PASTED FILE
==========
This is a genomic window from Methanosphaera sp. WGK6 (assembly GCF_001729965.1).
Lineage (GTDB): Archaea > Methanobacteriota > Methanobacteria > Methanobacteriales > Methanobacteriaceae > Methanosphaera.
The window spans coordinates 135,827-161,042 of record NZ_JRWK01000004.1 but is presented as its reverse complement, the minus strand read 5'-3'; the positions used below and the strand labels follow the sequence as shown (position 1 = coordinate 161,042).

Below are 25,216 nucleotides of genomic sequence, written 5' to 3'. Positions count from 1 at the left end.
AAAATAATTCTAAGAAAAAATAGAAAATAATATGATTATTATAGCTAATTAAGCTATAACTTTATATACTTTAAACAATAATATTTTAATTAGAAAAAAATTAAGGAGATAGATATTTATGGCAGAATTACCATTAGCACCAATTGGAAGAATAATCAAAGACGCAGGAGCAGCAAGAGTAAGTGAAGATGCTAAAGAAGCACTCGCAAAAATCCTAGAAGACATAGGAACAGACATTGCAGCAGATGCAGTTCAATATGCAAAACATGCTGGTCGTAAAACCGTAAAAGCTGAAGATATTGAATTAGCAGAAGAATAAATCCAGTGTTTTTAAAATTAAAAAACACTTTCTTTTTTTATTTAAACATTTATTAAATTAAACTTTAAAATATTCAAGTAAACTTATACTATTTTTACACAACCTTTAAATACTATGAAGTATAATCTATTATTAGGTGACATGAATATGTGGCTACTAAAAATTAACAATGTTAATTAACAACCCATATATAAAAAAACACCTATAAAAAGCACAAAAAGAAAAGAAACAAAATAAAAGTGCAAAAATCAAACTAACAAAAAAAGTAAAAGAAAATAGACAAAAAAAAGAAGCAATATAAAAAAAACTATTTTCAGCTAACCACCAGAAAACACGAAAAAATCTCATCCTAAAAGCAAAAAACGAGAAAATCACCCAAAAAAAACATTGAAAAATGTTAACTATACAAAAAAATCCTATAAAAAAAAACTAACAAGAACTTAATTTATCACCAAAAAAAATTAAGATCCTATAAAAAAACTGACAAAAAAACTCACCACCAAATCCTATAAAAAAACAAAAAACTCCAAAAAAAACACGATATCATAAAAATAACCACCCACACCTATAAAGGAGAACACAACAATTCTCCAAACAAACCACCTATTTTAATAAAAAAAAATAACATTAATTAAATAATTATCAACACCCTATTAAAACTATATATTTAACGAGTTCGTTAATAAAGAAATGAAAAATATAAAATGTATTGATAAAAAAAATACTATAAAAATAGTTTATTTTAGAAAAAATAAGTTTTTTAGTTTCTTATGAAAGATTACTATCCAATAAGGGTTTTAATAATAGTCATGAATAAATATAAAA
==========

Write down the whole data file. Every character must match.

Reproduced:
This is a genomic window from Methanosphaera sp. WGK6 (assembly GCF_001729965.1).
Lineage (GTDB): Archaea > Methanobacteriota > Methanobacteria > Methanobacteriales > Methanobacteriaceae > Methanosphaera.
The window spans coordinates 135,827-161,042 of record NZ_JRWK01000004.1 but is presented as its reverse complement, the minus strand read 5'-3'; the positions used below and the strand labels follow the sequence as shown (position 1 = coordinate 161,042).

Below are 25,216 nucleotides of genomic sequence, written 5' to 3'. Positions count from 1 at the left end.
AAAATAATTCTAAGAAAAAATAGAAAATAATATGATTATTATAGCTAATTAAGCTATAACTTTATATACTTTAAACAATAATATTTTAATTAGAAAAAAATTAAGGAGATAGATATTTATGGCAGAATTACCATTAGCACCAATTGGAAGAATAATCAAAGACGCAGGAGCAGCAAGAGTAAGTGAAGATGCTAAAGAAGCACTCGCAAAAATCCTAGAAGACATAGGAACAGACATTGCAGCAGATGCAGTTCAATATGCAAAACATGCTGGTCGTAAAACCGTAAAAGCTGAAGATATTGAATTAGCAGAAGAATAAATCCAGTGTTTTTAAAATTAAAAAACACTTTCTTTTTTTATTTAAACATTTATTAAATTAAACTTTAAAATATTCAAGTAAACTTATACTATTTTTACACAACCTTTAAATACTATGAAGTATAATCTATTATTAGGTGACATGAATATGTGGCTACTAAAAATTAACAATGTTAATTAACAACCCATATATAAAAAAACACCTATAAAAAGCACAAAAAGAAAAGAAACAAAATAAAAGTGCAAAAATCAAACTAACAAAAAAAGTAAAAGAAAATAGACAAAAAAAAGAAGCAATATAAAAAAAACTATTTTCAGCTAACCACCAGAAAACACGAAAAAATCTCATCCTAAAAGCAAAAAACGAGAAAATCACCCAAAAAAAACATTGAAAAATGTTAACTATACAAAAAAATCCTATAAAAAAAAACTAACAAGAACTTAATTTATCACCAAAAAAAATTAAGATCCTATAAAAAAACTGACAAAAAAACTCACCACCAAATCCTATAAAAAAACAAAAAACTCCAAAAAAAACACGATATCATAAAAATAACCACCCACACCTATAAAGGAGAACACAACAATTCTCCAAACAAACCACCTATTTTAATAAAAAAAAATAACATTAATTAAATAATTATCAACACCCTATTAAAACTATATATTTAACGAGTTCGTTAATAAAGAAATGAAAAATATAAAATGTATTGATAAAAAAAATACTATAAAAATAGTTTATTTTAGAAAAAATAAGTTTTTTAGTTTCTTATGAAAGATTACTATCCAATAAGGGTTTTAATAATAGTCATGAATAAATATAAAA